A little over a year ago, Stephen Colbert posed a similar challenge to his viewers. He provided half a minute of cable TV footage. The results were amazing. Results ranged from simple Star Wars light saber antics to meshed video to an iPod advertisement. The stakes were high, the stage was set, millions vied for hits with the chance for notoriety and a change to make it big.

Both these efforts entice media consumers to become producers. But, for reasons of celebrity, humor and the like, one has received more attention than the other. Yet, this attitude ultimately runs afoul of entrenched media copyright interests.

For example, this digg.com post from when the show originally aired no longer leads to the challenge’s footage. A Viacom campaign removed it. Instead, YouTube provides the following message “This video is no longer available due to a copyright claim by Viacom International Inc.” Viacom via ComedyCentral provides the only remaining source of the video, locked inside a flash website. They are under no obligation to keep providing it. They are under no obligation to not also remove the derivative works.

In contrast, Truth Happens has provided the content under the Creative Commons Attribution-NonCommercial-ShareAlike License. Everyone may freely share the video, all of the source files, and any derivative works so long as they abide these licensing terms.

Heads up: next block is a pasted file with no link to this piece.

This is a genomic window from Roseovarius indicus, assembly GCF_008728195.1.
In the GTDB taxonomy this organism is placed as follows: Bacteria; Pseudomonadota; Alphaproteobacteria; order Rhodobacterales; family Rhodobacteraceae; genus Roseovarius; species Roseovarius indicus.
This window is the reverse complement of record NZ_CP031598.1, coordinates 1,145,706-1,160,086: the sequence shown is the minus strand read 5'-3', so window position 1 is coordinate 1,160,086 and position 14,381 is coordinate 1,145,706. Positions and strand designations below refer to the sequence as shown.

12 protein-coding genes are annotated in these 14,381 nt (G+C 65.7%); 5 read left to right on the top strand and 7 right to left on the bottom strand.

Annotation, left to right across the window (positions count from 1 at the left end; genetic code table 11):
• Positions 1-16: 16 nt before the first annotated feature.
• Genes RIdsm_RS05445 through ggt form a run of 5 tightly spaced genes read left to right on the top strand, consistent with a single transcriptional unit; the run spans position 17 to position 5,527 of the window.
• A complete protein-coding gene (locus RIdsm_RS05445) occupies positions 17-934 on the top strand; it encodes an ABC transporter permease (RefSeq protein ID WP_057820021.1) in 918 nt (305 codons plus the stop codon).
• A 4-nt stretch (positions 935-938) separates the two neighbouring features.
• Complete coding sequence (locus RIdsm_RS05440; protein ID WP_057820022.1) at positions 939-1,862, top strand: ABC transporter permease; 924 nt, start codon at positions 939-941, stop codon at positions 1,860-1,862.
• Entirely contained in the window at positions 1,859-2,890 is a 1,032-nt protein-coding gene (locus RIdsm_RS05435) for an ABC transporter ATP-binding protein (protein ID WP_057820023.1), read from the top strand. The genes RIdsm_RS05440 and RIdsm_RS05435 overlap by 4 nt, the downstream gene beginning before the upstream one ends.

While the Truth Happens video and materials on their own provide an abstract and slightly confusing message, when compared with Viacom’s treatment of Colbert’s challenge, the strength of their position shines.

Burning websites

September 4, 2007 at 2:33 am | Posted in Assignments, Thoughts | Leave a comment

Aside from such scenes as Book Burning 2007, there are more effective ways of burning books and ideas online. Amongst ways of debilitating a website, delivering a Distributed Denial of Service (DDoS) ranks closest to burning a book.

DDoS Attacks Target Prominent Blogs describes an attack during the Muhammad cartoon scandal of 2006.

An earlier series of attacks targeted the blog of Michelle Malkin, who led a movement among bloggers to mirror the controversial cartoons of the Prophet Mohammad that initially appeared in a Danish magazine. The attacks began Feb. 15, and escalated on Feb. 23, when an attack from a botnet in Turkey forced Malkin to post on the Pajamas Media weblog until her main site was available again.

Like burning a book, the DDoS sends a message. However, unlike an old fashioned book burning, the message is more than symbolic. The DDoS prevents visitors from reading the victim, from hearing the offendable ideas.

The attack overwhelms the victim’s servers with a deluge of innocent seeming requests. Lesser servers grind to a halt, unable to respond. The victim can no longer tell the real visitors from those interested in squelching the message and is silenced. The network traffic connecting to the victim’s computer network makes LED indicator lights blaze with fire.

Those who would burn books, have found ways to burn and persecute victims on the Internet.